Statistically speaking it is extremely rare that you will happen to sample a haplogroup in the one person who first carried the mutations defining the haplogroup, or even in their immediate family for generations, what that means is that if we are picking up R1b-P312 in Germany is because it was already in its expanding phase and there were tons of it before. Now German Beaker is a prime example of frequencies changing with time, 100% R1b-M269 in the samples thus far obtained yet nowadays nowhere near that. If they sample 100 remains from the Neolithic/Mesolithic Western Europe, and I mean from different graves, and no trace of R1b, then sure, you have a perfectly valid argument, in the meantime the line of evidence is very thin.


No M269 in Spain_MN, Treilles, Baalberge, Bernburg, Remedello....it's not just by chance or sampling error. What is it, 0 for 40? It's time to move on from this conversation.

Treilles makes up 22/40 of those samples! It's clear that 20 of those G2a samples are closely related.

BTW samples of 40 can created highly distorted haplogroup frequencies, i.e.

http://i1133.photobucket.com/albums/m582/jeanlohizun/Lucotteetal2015-Table-1_zpse0178c0b.jpg (http://s1133.photobucket.com/user/jeanlohizun/media/Lucotteetal2015-Table-1_zpse0178c0b.jpg.html)

See the Spanish Basque sample(n=52), the frequency of R1b-M269 in that sample is 53.8%, nowhere near the usual frequency of 80-90% observed in most studies. So yes, 0/40 is perfectly possible and has a significant probability associated with it, considering 22 came out of a single burial where 20 people were related.

Chad Rohlfsen
06-21-2015, 05:33 PM
It's over.. time for some Iberians and Italians to let go.. The European and Yamnaya R1b-L23 MRCA is too closely dated to the Repin timeframe. No one magically teleports from Ukraine and Russia to the Atlantic.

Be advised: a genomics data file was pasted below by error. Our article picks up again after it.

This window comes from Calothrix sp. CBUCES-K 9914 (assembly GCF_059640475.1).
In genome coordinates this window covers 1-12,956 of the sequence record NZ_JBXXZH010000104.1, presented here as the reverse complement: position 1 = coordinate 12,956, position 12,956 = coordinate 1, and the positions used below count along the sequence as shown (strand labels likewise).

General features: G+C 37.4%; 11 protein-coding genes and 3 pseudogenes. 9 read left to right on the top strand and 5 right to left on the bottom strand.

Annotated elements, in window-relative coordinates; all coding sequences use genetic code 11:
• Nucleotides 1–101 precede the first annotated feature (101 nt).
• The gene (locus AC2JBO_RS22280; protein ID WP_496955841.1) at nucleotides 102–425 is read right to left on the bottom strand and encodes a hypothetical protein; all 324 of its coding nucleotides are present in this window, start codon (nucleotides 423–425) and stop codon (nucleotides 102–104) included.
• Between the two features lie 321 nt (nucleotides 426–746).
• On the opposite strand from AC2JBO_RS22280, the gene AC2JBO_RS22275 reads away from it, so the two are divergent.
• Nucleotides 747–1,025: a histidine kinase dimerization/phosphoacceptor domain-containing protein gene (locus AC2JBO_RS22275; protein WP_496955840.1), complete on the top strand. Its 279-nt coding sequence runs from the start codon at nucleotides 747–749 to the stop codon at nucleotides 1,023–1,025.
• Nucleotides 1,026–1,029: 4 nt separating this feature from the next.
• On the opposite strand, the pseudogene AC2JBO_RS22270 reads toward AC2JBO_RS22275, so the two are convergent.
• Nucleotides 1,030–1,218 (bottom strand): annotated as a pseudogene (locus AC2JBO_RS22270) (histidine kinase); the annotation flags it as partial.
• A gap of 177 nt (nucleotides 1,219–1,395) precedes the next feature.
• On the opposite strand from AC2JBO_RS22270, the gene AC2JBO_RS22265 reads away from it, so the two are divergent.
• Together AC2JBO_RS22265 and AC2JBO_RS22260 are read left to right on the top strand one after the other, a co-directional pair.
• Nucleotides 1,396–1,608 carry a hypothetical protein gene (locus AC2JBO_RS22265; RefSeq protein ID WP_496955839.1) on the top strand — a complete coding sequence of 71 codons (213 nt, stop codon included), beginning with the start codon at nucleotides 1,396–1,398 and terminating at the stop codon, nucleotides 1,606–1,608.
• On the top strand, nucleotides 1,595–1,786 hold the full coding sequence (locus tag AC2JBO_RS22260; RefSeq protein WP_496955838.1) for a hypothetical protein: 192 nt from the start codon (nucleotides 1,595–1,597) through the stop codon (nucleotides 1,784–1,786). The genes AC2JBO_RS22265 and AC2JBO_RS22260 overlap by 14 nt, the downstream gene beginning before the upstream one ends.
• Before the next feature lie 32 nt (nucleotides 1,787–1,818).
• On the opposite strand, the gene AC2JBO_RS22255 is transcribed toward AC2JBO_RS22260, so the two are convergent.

jeanL
06-21-2015, 05:36 PM
It's over.. time for some Iberians and Italians to let go.. The European and Yamnaya R1b-L23 MRCA is too closely dated to the Repin timeframe. No one magically teleports from Ukraine and Russia to the Atlantic.

You mean the MRCA that is calculating using a mutation rate that keeps jumping around more than a frog on steroids!! Need I remind you yfull just changed the TMRCA of U152.

Yfull list the TMRCA of R1b-Z2103 as 6100 ybp and its formation date as 6100 ybp, it also list the TMRCA of R1b-L23 as 6100 ybp, I tell you something since R1b-Z2103 was already found in Yamnaya in 3300 BC, it is extremely likely that its formation date is earlier than 4100 BC.

Chad Rohlfsen
06-21-2015, 05:54 PM
There's a new paper coming out that places the MRCA for L23 at 3700BCE, with L51 and Z103 separating no earlier... of course. There is no steppe ancestry in Spain MN, Gok2, or German MN. So, L51 didn't in any kind of way, end up in Western Europe before the Bronze Age, without any Yamnaya like ancestry. You're really having to rely on many things happening for it to be true. It's a massive stretch. There's really no argument you can make to swing it your way.

sweuro
06-21-2015, 06:01 PM
Statistically speaking it is extremely rare that you will happen to sample a haplogroup in the one person who first carried the mutations defining the haplogroup, or even in their immediate family for generations, what that means is that if we are picking up R1b-P312 in Germany is because it was already in its expanding phase and there were tons of it before. Now German Beaker is a prime example of frequencies changing with time, 100% R1b-M269 in the samples thus far obtained yet nowadays nowhere near that. If they sample 100 remains from the Neolithic/Mesolithic Western Europe, and I mean from different graves, and no trace of R1b, then sure, you have a perfectly valid argument, in the meantime the line of evidence is very thin.

Treilles makes up 22/40 of those samples! It's clear that 20 of those G2a samples are closely related.

BTW samples of 40 can created highly distorted haplogroup frequencies, i.e.

http://i1133.photobucket.com/albums/m582/jeanlohizun/Lucotteetal2015-Table-1_zpse0178c0b.jpg (http://s1133.photobucket.com/user/jeanlohizun/media/Lucotteetal2015-Table-1_zpse0178c0b.jpg.html)

See the Spanish Basque sample(n=52), the frequency of R1b-M269 in that sample is 53.8%, nowhere near the usual frequency of 80-90% observed in most studies. So yes, 0/40 is perfectly possible and has a significant probability associated with it, considering 22 came out of a single burial where 20 people were related.
Something is wrong in this study. Not only Basques have lowered levels, but seems like all the samples. For example Bretagne usually has up to 70%, here only 46%, same with Barcelona, and then Seville or Portugal only 30%